Longest river Volta with a length of about 1,600 km
Largest lake Voltastausee with an area of 8,460 km²
International license plate GH
National currency 1 Cedi = 100 Pesewas
Time difference to CET -1 h (= GMT)
International phone code 00233
Mains voltage, frequency 220 volts and 50 hertz(two and three-pin plugs are used.)
Internet TLD (Top Level Domain) .gh

Ghana: history

From the year 1000 to the 17th century

From around 1000 AD, various small sovereign states developed on the territory of what is now Ghana. Probably in the 13th century Akan peoples began to immigrate to the region from the north, who first founded the kingdoms of Bono-Manso, Banda and Akwamu. The significant gold deposits as well as the course of important trade routes through the area favored the economic development. From the 15th century, Portuguese, Dutch, Danish and British trading establishments for gold, ivory and later slaves were established on the coast.

In the 18th and 19th centuries

According to Abbreviationfinder website, the West African Ashanti Empire existed from the end of the 17th to the end of the 19th century and from the middle of the 18th century extended over almost the entire national territory of today’s Ghana and parts of today’s neighboring states of Togo and Ivory Coast. It conquered the Dagomba empire in the north of what is now Ghana and was at the height of its power at the beginning of the 19th century. While Ashanti mainly traded with the Dutch, the British allied with the Fanti on the south coast of the country, the last people of southern Afghanistan to be independent from the Ashanti to form a federation. In 1874 what was then the Gold Coast was declared a British Crown Colony. From 1884, part of what is now Ghana belonged to the German protected area of Togo. In 1896 the British conquered the Ashanti Empire and incorporated it into the Gold Coast colony; the northern regions were annexed in 1902.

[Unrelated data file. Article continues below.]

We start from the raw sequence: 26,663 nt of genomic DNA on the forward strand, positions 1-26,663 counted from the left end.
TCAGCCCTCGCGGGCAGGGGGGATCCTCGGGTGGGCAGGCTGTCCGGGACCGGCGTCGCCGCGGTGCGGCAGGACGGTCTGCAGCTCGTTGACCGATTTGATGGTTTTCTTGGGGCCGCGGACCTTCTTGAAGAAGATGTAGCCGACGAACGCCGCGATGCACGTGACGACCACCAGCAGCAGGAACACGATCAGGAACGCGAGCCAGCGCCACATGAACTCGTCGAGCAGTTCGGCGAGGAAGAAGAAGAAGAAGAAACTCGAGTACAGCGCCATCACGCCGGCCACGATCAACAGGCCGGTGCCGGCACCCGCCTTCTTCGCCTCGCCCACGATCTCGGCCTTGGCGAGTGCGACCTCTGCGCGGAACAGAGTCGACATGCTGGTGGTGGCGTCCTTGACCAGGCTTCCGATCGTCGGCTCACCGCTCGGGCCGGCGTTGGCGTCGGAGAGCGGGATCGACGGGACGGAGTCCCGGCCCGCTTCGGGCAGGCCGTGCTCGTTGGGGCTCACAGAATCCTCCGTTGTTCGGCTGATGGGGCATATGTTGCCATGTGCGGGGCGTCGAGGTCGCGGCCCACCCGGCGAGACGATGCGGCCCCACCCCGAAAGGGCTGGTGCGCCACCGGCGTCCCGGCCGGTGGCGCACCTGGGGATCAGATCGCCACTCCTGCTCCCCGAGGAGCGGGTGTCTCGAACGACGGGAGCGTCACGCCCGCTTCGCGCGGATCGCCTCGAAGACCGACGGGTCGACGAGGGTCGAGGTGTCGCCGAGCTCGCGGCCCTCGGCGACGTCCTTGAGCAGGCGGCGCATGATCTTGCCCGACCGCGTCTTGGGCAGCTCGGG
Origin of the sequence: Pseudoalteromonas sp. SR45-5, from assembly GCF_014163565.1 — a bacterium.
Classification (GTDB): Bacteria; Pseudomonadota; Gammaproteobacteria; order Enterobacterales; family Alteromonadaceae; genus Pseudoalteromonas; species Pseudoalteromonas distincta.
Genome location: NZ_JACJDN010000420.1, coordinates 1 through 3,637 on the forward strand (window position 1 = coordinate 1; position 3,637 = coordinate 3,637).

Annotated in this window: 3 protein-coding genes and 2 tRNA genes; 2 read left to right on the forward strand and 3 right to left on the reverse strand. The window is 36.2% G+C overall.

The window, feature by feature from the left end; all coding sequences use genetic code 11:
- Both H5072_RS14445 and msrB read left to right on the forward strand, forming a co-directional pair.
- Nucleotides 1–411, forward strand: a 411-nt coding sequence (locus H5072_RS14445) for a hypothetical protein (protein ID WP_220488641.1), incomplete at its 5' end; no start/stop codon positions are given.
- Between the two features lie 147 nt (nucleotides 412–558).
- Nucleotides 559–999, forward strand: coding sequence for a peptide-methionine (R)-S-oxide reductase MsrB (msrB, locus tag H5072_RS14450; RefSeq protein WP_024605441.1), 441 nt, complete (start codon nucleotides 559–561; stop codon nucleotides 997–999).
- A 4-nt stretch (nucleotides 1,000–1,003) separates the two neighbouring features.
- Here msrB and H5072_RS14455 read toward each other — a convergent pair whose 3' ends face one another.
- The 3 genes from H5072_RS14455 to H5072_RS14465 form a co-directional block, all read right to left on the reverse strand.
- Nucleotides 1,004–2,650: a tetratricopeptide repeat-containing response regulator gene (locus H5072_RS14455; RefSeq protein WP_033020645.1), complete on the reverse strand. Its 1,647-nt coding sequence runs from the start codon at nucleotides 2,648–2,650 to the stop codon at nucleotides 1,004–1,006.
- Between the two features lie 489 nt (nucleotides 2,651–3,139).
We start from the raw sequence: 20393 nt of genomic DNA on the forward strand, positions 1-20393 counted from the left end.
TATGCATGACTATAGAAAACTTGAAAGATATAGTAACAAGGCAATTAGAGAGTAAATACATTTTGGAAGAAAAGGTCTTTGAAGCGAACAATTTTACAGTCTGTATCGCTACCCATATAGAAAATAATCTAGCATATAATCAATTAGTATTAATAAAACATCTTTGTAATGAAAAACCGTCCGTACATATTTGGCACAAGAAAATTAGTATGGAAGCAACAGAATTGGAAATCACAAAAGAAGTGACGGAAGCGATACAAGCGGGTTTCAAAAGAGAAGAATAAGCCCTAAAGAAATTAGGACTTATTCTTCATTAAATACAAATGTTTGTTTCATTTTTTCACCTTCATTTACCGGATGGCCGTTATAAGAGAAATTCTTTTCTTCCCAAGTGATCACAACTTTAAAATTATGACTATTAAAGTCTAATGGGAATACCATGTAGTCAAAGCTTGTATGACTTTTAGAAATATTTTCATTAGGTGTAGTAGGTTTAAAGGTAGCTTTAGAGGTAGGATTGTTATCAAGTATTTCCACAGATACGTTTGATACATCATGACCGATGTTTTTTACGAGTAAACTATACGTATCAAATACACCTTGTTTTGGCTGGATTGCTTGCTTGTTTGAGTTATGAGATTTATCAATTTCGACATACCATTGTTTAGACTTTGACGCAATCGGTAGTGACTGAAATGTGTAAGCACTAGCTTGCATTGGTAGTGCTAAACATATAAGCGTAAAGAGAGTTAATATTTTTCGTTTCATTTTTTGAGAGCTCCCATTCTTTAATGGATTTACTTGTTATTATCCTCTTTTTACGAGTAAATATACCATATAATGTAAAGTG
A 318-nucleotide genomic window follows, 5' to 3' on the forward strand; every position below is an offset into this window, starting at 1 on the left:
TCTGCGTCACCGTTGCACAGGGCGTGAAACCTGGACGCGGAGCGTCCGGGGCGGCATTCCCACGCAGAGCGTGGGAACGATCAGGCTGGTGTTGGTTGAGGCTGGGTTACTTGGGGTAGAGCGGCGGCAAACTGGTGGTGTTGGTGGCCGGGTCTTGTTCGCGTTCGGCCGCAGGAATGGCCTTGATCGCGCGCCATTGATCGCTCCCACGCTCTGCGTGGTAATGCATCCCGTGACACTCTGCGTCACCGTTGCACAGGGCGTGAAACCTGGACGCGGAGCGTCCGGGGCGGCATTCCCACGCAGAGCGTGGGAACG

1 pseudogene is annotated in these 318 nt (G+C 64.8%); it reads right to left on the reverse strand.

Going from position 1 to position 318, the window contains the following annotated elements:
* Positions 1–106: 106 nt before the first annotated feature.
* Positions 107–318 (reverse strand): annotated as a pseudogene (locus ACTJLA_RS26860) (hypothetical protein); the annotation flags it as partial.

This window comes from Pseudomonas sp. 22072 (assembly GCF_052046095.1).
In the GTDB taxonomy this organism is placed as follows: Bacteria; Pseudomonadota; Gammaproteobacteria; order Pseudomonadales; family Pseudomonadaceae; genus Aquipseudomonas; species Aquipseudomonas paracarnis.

20th century until today

In 1924, the Ashanti king Asantehene Prempeh, who had been abducted by the British, was allowed to return to the country. The ritual institutions of the Ashanti kingdom have been retained in Ghana to this day. On March 6, 1957, Ghana gained independence under Prime Minister Kwame Nkrumah and joined the United Nations. In 1960 the Republic of Ghana was founded, the first president was Dr. Kwame Nkrumah. After a referendum, the mandate of British Togoland joined the new state. In addition, Ghana became the first black African country to join the British Commonwealth.

Corruption and economic problems made the political situation unstable. There were military coups in 1966, 1972, 1978 and 1979, but the changes in government did not improve the situation. In 1981 Lieutenant Jerry Rawlings, who had meanwhile passed power to a democratically elected government, staged a coup for the second time and formed a revolutionary government (PNDC).

With the help of the World Bank, Ghana then regained economic stability. In 1992 there was a referendum on a new constitution, in which, among other things, free elections as well as freedom of opinion and freedom of the press were guaranteed. In 1992 and 1996 there were presidential and parliamentary elections, both of which Rawlings won. In January 2001 John A. Kufuor became President, who was re-elected in December 2004.

Ghana Facts